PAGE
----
Proposed revision of 3.4.1
- 1 PROPOSED: 3.4.1 Screen Orientation
- 1.1 Previous version as of 2016-02-18
- 1.2 Proposed 3.4.1
- 1.2.1 [Proposed text for Understanding] Intent of this Success Criterion
- 1.2.2 Specific Benefits of Success Criterion 3.4.1
- 1.2.3 Examples of problems
- 1.2.4 Examples of essential
- 1.2.5 Related Resources
- 1.2.6 Techniques and Failures for Success Criterion 3.4.1
- 1.2.7 Comments
PROPOSED: 3.4.1 Screen Orientation
Previous version as of 2016-02-18
Expose Orientation: Changes in orientation are programmatically exposed to ensure assistive technology such as screen readers know the changes in layout. [MOBILE]
Orientation: Orientation of the content is not locked to landscape or portrait, except where orientation is essential. WCAG definition of essential
[Proposed text for Understanding] Intent of this Success Criterion
Some mobile applications automatically set the screen to a particular display orientation (landscape or portrait) and expect that users will respond by rotating the mobile device to match. However, some users have their mobile devices mounted in a fixed orientation (e.g. on the arm of a power wheelchair).
Therefore, mobile application developers should try to support both orientations.
Specific Benefits of Success Criterion 3.4.1
- Users with dexterity impairments, who have a mounted mobile device will be able to use the content in their fixed orientation
Examples of problems
- banking website locked in portrait mode
- iOS home screen on the iPHone vs. iPad
Examples of essential
- banking site where a check deposit has to be in a certain orientation
- piano app in landscape mode
Resources are for information purposes only, no endorsement implied.
(none currently documented)
Techniques and Failures for Success Criterion 3.4.1
- Failure: locking the orientation
- Technique: Using CSS to set the orientation to allow both landscape and portrait.
There are applications, like a piano app, that will only work in landscape mode. We need an exemption clause, like the WCAG "essential" clause.
If the user has fixed orientation on a mount, and page comes in upside down with a mechanism to rotate, that mechanism will be also upside down...
Ideally would like a technique that sniffs user orientation and rotates the mechanism to that orientation.
The term "mechanism is available" also means that the mechanism might be in the browser, user agent, or operating system. This is defined in WCAG and has a precedent in 10 SCs. 1.4.2, 2.2.2, 2.4.1, 2.4.9, 3.1.3, 3.1.4, 3.1.6, 3.2.5, 3.3.4, 3.3.6
Problem is twofold:
- content that expects a certain aspect ratio/orientation to function (e.g. a page which "wants" user to view it in landscape - if user has a portrait aspect ratio, all they get is a "hey, resize your window / tilt your device into landscape mode" message)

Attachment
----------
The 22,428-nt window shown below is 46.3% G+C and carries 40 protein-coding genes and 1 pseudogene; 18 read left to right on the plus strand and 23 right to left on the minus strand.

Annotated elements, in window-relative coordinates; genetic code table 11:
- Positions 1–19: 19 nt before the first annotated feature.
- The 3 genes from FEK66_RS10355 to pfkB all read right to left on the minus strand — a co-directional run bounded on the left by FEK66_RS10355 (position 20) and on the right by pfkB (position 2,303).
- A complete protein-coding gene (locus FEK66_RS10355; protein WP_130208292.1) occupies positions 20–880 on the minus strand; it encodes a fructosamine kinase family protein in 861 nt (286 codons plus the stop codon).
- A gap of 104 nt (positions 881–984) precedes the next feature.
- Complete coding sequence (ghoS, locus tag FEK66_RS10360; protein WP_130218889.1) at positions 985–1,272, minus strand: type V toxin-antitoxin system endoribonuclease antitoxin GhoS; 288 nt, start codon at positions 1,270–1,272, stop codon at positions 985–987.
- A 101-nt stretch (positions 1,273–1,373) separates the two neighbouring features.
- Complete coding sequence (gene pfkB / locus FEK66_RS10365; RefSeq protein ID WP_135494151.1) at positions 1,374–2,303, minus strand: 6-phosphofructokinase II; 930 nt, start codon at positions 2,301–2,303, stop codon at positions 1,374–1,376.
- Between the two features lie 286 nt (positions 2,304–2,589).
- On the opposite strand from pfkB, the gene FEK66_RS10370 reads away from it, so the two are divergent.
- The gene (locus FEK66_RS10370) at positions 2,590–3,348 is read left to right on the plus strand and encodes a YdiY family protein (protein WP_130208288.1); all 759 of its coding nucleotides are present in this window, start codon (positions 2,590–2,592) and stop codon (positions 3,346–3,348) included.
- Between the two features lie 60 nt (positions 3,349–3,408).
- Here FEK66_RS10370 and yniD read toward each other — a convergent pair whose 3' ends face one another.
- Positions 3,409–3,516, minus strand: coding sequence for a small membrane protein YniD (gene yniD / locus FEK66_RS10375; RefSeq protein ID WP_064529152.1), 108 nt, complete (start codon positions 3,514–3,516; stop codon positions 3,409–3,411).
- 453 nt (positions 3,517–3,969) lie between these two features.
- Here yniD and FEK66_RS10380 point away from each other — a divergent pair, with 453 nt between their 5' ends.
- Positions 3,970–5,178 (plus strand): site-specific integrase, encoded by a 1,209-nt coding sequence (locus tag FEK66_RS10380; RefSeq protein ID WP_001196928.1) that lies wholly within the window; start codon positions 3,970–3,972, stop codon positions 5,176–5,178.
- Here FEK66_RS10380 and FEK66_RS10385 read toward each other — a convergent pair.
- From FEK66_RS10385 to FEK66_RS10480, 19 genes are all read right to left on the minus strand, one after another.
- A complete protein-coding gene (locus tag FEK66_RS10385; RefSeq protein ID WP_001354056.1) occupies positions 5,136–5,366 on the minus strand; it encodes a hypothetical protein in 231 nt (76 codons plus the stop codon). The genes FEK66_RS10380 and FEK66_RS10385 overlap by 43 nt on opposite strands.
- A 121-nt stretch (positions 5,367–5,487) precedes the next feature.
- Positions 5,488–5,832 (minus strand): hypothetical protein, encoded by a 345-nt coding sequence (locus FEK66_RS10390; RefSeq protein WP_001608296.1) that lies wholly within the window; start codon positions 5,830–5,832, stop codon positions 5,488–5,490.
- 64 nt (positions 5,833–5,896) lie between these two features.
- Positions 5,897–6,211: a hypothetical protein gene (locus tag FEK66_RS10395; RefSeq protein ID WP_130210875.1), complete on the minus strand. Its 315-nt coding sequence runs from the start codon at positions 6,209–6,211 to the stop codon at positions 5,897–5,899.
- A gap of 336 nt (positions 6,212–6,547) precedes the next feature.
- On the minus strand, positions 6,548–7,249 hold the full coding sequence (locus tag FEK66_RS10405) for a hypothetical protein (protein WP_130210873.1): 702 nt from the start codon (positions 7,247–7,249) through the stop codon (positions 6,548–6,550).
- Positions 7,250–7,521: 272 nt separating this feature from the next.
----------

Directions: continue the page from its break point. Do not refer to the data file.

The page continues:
- content which goes a step further and locks/forces a particular aspect ratio/orientation (possible in native and, with proposals like https://drafts.csswg.org/css-device-adapt/#orientation-desc, also for web content)
While all users are potentially affected by these, certain users groups with disabilities are particularly affected as they can't easily just "turn their device" (thinking of users with a fixed tablet attached to a wheelchair, in landscape mode only).
For web content, desktop browsers don't currently honour any of the device adaptation / viewport directives - this is currently only an issue on "mobile" (phone/tablet) devices. It's possible this distinction may fall away in future (indeed, under certain conditions, even desktop browsers take hints from viewport directives (as is the case with IE/Edge in Windows "metro"/"modern" mode when using split screen view, which picks up on some viewport stuff [don't have the details handy just now])
The more naive "check for aspect ratio width/height and show a 'resize/tilt' message" situations will affect desktop users as much as mobile/tablet users.
In essence, we'd want to say: let users experience your content/use your site/app regardless of their aspect ratio/orientation, as not everybody can easily change window size/orientation.
Simplest way to achieve this: don't fight the browser; using responsive approaches to then make your content look/work great regardless of orientation/aspect ratio is not necessarily tied to this - it's an optional/extra. This should be primarily about NOT locking users out completely. whether the stuff then works well in both portrait and landscape is more of a usability issue.Another sufficient technique would then be the "mechanism" as in "provide a switch, or setting in an options dialog, or similar".